In Spain the Minister of Health, Carolina Darias, has detailed that a total of 22.5 million vaccination certificates have been issued, and there have been 596,000 diagnostic tests. She also highlighted how more than two million travellers at airports have been able to benefit from ‘Fast Control’, using their COVID-19 certificate in the Spanish Travel Health (SPTH) application. The health agency AEMPS has authorised a third COVID-19 dose for immunosuppressed people, following EMA approval. And the use of ozone therapy for COVID-19, approved by courts in Barcelona and previously in Castellón, has opened a legal debate in public health on the application of “remedies” without scientific evidence.
Plans for the US to roll out a third dose of COVID-19 vaccines to most adults starting on September 20 have been sidelined over the surprise resignations of two high-level vaccine reviewers at the US Food and Drug Administration. The two, who had decades of experience at the agency, were reportedly upset with the Biden Administration’s plan to roll out extra vaccine doses ahead of evidence to support the safety and effectiveness of that strategy. The US is modelling its booster campaign after Israel’s push to add a dose to prevent waning immunity against Delta and other variants. The push for boosters in wealthy countries is at odds with the World Health Organisation’s call to delay extra doses until more people in under-resourced countries have been able to get a first dose. Currently, 75% of Americans have had at least one dose of a vaccine, with 53% of the US population fully vaccinated.
The director of the Pan American Health Organisation (PAHO), Carissa Etienne, said that “PAHO recommends that all pregnant women, after the first trimester of gestation, as well as those who are breastfeeding, receive the COVID-19 vaccine,” and urged countries to prioritise vaccination of this group in Latin America and the Caribbean.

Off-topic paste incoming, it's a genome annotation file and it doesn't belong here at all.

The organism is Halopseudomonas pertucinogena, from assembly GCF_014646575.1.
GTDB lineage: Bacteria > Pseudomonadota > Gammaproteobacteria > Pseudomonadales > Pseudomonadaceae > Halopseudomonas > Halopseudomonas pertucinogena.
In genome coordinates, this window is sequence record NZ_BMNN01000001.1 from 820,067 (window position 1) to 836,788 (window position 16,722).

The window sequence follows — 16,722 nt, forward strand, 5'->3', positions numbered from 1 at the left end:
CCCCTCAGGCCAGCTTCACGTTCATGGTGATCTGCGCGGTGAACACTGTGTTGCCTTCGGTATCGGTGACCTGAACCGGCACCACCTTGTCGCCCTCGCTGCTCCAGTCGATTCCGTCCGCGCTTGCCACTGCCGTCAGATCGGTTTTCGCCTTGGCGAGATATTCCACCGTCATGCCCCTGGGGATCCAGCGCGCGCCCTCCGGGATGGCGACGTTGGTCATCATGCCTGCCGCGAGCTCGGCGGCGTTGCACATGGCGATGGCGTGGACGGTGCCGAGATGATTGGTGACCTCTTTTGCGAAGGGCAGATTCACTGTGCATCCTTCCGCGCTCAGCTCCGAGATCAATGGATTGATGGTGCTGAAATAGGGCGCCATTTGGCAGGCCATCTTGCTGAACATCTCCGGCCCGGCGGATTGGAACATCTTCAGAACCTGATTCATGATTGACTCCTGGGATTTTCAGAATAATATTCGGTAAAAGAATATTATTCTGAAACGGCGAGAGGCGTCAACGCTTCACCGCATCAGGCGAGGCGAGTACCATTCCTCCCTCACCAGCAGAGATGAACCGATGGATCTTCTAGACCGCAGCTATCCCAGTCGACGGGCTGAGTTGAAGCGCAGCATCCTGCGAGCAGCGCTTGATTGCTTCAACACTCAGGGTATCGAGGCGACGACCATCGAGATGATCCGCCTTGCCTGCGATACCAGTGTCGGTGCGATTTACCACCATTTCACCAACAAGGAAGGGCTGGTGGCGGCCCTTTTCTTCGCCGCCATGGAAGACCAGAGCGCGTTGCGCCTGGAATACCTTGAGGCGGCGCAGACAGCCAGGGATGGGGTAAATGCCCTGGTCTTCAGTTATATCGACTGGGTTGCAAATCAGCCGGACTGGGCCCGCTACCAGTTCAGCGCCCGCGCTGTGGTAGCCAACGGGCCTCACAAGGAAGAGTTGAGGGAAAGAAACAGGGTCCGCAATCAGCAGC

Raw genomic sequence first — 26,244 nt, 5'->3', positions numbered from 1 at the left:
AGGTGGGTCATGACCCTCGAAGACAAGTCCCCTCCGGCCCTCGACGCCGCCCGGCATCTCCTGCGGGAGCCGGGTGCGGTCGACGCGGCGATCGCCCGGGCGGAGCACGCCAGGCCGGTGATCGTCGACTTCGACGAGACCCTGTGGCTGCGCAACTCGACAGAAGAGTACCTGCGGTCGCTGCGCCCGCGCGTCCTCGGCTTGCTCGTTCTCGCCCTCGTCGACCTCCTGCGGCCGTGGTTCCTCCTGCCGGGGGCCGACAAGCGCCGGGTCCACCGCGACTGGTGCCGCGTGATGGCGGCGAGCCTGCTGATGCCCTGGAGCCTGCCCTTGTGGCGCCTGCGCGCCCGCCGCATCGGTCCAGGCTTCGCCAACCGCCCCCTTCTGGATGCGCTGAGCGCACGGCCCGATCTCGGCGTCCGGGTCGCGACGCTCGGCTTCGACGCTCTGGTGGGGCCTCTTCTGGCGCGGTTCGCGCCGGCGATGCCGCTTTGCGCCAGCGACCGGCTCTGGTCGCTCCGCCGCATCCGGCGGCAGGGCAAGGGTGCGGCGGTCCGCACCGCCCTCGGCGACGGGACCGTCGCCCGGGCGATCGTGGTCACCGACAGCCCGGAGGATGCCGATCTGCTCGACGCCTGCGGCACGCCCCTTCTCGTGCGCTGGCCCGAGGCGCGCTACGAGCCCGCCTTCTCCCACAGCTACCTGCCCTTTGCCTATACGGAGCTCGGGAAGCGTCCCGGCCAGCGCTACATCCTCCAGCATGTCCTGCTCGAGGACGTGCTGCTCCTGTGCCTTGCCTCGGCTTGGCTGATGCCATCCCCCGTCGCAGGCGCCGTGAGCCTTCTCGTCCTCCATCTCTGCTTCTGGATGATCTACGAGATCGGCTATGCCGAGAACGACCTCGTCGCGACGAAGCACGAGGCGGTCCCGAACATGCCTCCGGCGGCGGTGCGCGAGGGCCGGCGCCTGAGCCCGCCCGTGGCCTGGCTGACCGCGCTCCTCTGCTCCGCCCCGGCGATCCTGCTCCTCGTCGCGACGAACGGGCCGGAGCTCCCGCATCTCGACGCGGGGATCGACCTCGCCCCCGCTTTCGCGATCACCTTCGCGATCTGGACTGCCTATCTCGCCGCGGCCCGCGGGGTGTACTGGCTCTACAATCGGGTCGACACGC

So far, more than 270,000 pregnant women have fallen ill with COVID-19 in the Americas, and more than 2600 have died from the virus. In countries such as Mexico and Colombia it is the leading cause of maternal death in 2021.
It also reported nearly 1.5 million cases and more than 22,000 deaths related to COVID-19 in the Americas in the last week. In the Caribbean, infections are declining but deaths increased in the islands of St. Martin, Jamaica and Puerto Rico. In South America cases are increasing in Venezuela, Costa Rica, Guatemala, and Belize.
In Mexico, as of Tuesday 7 September there were a total of 3,449,295 cumulative cases and 264,541 deaths due to COVID-19. One week after the start of on-site classes, positive cases of COVID-19 have been detected in 88 schools. Despite the fact that the Pfizer/BioNtech vaccine has been authorised for use in the country for children over 12 years of age since 24 June, and that cases in minors have increased, the authorities have not presented a vaccination plan that includes them, and Mexico’s undersecretary of health has mentioned that they will not be vaccinated for the time being.